9 Strategies for Dealing with Repetition in People with Dementia

Discovering what’s behind your loved one’s repetitive questions can help you manage them.

- Posted on Jun 14, 2019

9 Strategies for Dealing with Repetition in People with Dementia

This article is based on information provided by Home Instead Senior Care.

You may have found that your loved one repeats a phrase or asks certain questions over and over. He or she may perform a task repeatedly. Although these behaviors are a result of memory loss, and are probably not dangerous, you and your family may have a difficult time dealing with them. Children can be especially confused by this sort of repetitive behavior. 

While repetition due to Alzheimer’s can be frustrating to caregivers, you may be able to help cut down on the behaviors by finding out what is causing them. For example, your loved one might be doing things related to a job he or she used to have or to favorite activities. The problem may be a lack of structure or feelings of boredom. You may want to try the following:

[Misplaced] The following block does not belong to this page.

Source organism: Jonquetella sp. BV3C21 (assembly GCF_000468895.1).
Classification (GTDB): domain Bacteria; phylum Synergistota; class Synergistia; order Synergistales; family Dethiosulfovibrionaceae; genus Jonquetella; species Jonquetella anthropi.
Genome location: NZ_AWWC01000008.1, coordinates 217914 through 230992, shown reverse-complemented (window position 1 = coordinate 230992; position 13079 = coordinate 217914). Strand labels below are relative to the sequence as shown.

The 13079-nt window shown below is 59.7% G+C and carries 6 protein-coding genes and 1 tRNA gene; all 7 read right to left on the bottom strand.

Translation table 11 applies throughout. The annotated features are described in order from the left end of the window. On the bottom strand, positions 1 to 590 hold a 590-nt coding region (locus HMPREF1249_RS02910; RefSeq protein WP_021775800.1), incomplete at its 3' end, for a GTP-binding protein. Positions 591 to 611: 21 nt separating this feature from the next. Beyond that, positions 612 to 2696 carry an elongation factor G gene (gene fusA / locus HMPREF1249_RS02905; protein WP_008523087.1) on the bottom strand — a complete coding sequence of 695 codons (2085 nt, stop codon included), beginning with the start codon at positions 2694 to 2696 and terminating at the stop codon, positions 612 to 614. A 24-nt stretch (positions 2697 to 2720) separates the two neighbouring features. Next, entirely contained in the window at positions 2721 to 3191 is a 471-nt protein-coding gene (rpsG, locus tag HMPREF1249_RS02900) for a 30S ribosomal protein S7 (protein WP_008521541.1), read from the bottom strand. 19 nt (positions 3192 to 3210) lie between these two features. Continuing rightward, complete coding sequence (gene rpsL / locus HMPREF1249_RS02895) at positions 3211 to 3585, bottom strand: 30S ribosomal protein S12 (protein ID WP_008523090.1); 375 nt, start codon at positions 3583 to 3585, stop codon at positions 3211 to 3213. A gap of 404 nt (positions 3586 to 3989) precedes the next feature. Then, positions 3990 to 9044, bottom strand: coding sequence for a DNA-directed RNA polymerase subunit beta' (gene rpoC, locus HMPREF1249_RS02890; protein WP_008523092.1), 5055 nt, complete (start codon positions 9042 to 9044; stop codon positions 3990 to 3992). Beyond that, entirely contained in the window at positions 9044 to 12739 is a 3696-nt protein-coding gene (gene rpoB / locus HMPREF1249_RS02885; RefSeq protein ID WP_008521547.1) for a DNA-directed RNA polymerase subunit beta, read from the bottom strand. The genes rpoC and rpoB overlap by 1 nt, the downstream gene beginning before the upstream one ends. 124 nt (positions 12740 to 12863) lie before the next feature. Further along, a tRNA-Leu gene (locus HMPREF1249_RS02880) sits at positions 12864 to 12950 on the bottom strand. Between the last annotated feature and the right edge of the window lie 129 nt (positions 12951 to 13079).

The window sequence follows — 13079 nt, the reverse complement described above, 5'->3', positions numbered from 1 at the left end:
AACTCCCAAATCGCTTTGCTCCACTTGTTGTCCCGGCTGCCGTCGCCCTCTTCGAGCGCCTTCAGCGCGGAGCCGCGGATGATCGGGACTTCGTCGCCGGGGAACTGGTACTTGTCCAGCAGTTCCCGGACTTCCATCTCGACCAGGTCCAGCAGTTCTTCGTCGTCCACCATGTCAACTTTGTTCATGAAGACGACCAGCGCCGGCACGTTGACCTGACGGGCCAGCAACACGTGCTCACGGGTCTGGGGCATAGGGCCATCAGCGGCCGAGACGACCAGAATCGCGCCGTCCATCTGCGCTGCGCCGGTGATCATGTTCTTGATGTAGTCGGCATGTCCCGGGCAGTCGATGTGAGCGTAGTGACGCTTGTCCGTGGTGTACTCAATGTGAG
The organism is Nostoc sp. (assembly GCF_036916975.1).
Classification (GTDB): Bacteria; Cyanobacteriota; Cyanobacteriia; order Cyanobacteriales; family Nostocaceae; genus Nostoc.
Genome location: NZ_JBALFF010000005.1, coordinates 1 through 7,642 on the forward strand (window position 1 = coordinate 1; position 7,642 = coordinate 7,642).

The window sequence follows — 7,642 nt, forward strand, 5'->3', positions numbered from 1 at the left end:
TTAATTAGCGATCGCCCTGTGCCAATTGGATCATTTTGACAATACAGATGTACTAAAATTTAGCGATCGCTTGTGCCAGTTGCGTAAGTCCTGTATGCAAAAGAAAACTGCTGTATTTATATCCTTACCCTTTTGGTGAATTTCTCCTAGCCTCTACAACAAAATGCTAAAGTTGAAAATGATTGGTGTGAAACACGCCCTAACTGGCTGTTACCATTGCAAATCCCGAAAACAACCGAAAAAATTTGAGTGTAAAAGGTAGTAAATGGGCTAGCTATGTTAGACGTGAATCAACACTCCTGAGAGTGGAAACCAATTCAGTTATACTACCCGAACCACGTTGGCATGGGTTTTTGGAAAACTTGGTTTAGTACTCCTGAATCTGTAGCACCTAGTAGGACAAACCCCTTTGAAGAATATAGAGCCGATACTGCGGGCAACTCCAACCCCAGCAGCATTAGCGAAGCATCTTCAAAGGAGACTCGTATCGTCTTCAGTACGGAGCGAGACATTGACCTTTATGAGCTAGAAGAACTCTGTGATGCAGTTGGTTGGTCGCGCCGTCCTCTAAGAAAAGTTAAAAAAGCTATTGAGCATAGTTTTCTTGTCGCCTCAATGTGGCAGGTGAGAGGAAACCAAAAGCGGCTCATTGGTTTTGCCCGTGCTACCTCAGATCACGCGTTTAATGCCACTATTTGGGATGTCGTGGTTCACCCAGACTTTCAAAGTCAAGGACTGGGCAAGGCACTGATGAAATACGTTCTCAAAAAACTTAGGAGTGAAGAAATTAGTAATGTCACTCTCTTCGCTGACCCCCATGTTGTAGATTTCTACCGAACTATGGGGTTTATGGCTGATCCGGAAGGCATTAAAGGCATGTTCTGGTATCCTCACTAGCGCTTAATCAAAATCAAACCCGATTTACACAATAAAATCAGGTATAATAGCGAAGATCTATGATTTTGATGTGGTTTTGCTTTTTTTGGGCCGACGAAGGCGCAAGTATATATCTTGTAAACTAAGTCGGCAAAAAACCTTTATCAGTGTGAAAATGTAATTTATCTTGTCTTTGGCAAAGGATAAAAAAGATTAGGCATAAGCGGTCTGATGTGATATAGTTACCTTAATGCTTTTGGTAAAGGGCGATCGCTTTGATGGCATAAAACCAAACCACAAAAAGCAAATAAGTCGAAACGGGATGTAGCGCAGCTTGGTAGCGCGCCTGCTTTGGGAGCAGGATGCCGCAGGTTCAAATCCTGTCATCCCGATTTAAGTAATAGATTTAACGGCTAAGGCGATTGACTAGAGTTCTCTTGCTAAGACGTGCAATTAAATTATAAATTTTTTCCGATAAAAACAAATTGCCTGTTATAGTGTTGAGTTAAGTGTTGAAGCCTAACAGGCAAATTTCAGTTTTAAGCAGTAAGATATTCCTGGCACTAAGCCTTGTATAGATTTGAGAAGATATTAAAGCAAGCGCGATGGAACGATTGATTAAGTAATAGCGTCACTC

1. If your loved one is continually asking a question, try to arrive at an answer together.

2. If he or she is repeatedly voicing anxiety over an upcoming event, avoid mentioning it until a short time before it takes place.

3. Reassure the person that he or she is safe and loved.

4. Try letting the repetitive actions run their course.

5. Ask questions about specific concerns—sometimes drawing out the conversation can stop the repetition.

6. Consider whether repetitive phrases or movements are due to noisy or stressful surroundings or boredom.

7. Make sure your loved one stays engaged in activities he or she used to enjoy.

8. When your loved one starts to repeat words or questions, offer a favorite treat or song as a way to distract.

9. If your loved one becomes fixated on an object, create a distraction and remove it.

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